Thus far most of my “Napoleonic” posts have focused on guns made for the Federal side of the war. But as any student of the war knows, the Confederates made light 12-pdr field guns too. So time I put descriptions of those guns in my posting queue.
Recall the Napoleon was the “new toy” in the field artillery batteries when the war broke out. Of five 12-pdr Model 1857 Field Guns in service by July 1861, one – the prototype – was considered unserviceable and the other four were in Captain Henry Hunt’s Company M, 2nd US Artillery. Of course the Confederates started the war with none. Very early, artillerists on both sides recognized the advantage of the light 12-pdr. Last summer I wrote of Brigadier General William Barry’s preference. On the Confederate side, the preference shift came later during the 1862 campaign season. By December of that year, General Robert E. Lee cited the need to upgrade all smoothbore weapons in the Army of Northern Virginia to 12-pdr light field guns.
Confederate Napoleon production, although on a limited scale, preceded the demand. J.R. Anderson (Tredegar) held a contract from the State of Georgia, issued in February 1861, which included twelve 12-pdr light field guns. However, wartime demands likely overtook the completion of that contract. To the west, foundries in New Orleans and Memphis both produced 12-pdr Napoleons prior to the fall of those river cities in the spring of 1862. Only after the winter of 1862-3 did Confederate Napoleon production start in earnest, when production shifted to government run foundries and arsenals. Overall production totals, estimated at over 500 examples, was less than half that of the Federal foundries.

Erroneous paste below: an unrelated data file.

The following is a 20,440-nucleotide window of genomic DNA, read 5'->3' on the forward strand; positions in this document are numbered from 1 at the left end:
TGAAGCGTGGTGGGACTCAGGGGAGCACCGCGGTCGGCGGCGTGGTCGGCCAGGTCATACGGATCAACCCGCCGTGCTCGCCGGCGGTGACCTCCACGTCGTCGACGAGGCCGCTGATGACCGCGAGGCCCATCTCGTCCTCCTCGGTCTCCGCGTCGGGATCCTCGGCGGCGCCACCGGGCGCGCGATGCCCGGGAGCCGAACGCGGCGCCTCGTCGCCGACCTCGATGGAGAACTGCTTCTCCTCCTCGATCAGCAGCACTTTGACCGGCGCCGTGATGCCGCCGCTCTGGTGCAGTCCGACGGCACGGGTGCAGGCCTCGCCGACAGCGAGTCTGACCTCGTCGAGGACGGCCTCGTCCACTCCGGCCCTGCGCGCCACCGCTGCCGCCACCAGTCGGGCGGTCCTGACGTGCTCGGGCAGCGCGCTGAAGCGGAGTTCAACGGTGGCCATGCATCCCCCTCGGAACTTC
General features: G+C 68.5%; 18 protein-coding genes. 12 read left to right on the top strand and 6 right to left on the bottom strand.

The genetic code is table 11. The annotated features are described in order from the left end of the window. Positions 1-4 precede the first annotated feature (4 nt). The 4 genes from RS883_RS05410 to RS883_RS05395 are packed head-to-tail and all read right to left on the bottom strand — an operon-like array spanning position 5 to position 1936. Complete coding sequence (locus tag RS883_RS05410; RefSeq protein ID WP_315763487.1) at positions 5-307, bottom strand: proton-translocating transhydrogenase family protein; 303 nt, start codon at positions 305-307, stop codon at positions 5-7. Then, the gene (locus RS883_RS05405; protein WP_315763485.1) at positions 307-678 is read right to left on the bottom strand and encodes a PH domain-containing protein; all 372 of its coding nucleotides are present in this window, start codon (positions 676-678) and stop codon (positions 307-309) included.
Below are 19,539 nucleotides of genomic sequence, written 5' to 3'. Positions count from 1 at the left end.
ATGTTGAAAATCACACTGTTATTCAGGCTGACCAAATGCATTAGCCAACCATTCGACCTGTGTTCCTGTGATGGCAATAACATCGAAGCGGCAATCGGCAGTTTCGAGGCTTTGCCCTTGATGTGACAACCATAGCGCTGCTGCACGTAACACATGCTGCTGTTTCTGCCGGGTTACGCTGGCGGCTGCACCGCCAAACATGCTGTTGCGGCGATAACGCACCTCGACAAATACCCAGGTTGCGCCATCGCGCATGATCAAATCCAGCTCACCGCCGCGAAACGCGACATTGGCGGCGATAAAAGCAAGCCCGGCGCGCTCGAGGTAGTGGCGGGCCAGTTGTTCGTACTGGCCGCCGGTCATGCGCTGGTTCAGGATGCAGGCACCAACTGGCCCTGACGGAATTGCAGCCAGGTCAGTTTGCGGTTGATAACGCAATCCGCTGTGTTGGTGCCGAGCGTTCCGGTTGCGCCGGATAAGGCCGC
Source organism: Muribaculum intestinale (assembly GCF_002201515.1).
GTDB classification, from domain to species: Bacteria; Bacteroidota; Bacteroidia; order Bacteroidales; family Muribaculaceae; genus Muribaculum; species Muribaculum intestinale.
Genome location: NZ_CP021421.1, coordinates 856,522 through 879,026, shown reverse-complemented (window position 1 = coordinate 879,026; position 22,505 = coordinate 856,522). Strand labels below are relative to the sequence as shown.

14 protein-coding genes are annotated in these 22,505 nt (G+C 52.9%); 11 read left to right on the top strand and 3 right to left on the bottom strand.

In Field Artillery Weapons of the Civil War, the historians James C. Hazlett, Edwin Olmstead, and M. Hume Parks offered six categories to define the documented and surviving Confederate Napoleons:
- Type 1 – early designs attributed to Tredegar. Similar to the early Federal types with handles. However with a 12-inch long reinforce, higher breech face (“more conical”), and bulbous muzzle swell. The Type known only from a plan found in the National Archives, with no matching survivors.
- Type 2 – early production from Leeds & Company and Quinby & Robinson. These resemble standard Federal production patterns, with slightly different moldings at the muzzle and cascabel.
- Type 3 – represented by a single surviving gun from Quinby & Robinson, lacking muzzle swell but with a chase ring.
- Type 4 – Tredegar production from November 1862. These survivors feature the breech face and 12-inch reinforce from the paper Type 1, but without the muzzle swell.
- Type 5 – the most widely produced and what might be considered the “standard” Confederate design. This type featured a 15 inch reinforce, elongated knob and neck cascabel, and a straight taper to the muzzle, with no swell. Although each has detail variations, four government gun factories made this type along with Tredegar.
- Type 6 – in the last year of the war Tredegar turned to cast iron when bronze came in short supply. These feature a breech band and blended rimbases.
Tredegar produced just under half of the Confederate Napoleons, in both bronze and iron types. And half of Tredegar’s deliveries were cast iron Type 6 guns.
Aside from the small quantity of Type 2 and 3 guns, an estimated 20, the remainder of the Confederate Napoleons came from the deep south government run facilities – the Government Foundry and Machine Works, Augusta Georgia; Macon Arsenal, Macon, Georgia; the Confederate States Arsenal, Columbus, Georgia; and the Charleston Arsenal, Charleston, South Carolina. An estimated 270 came from those four facilities.
With the various types and sources, the story of the Confederate Napoleon is good fodder for future posts.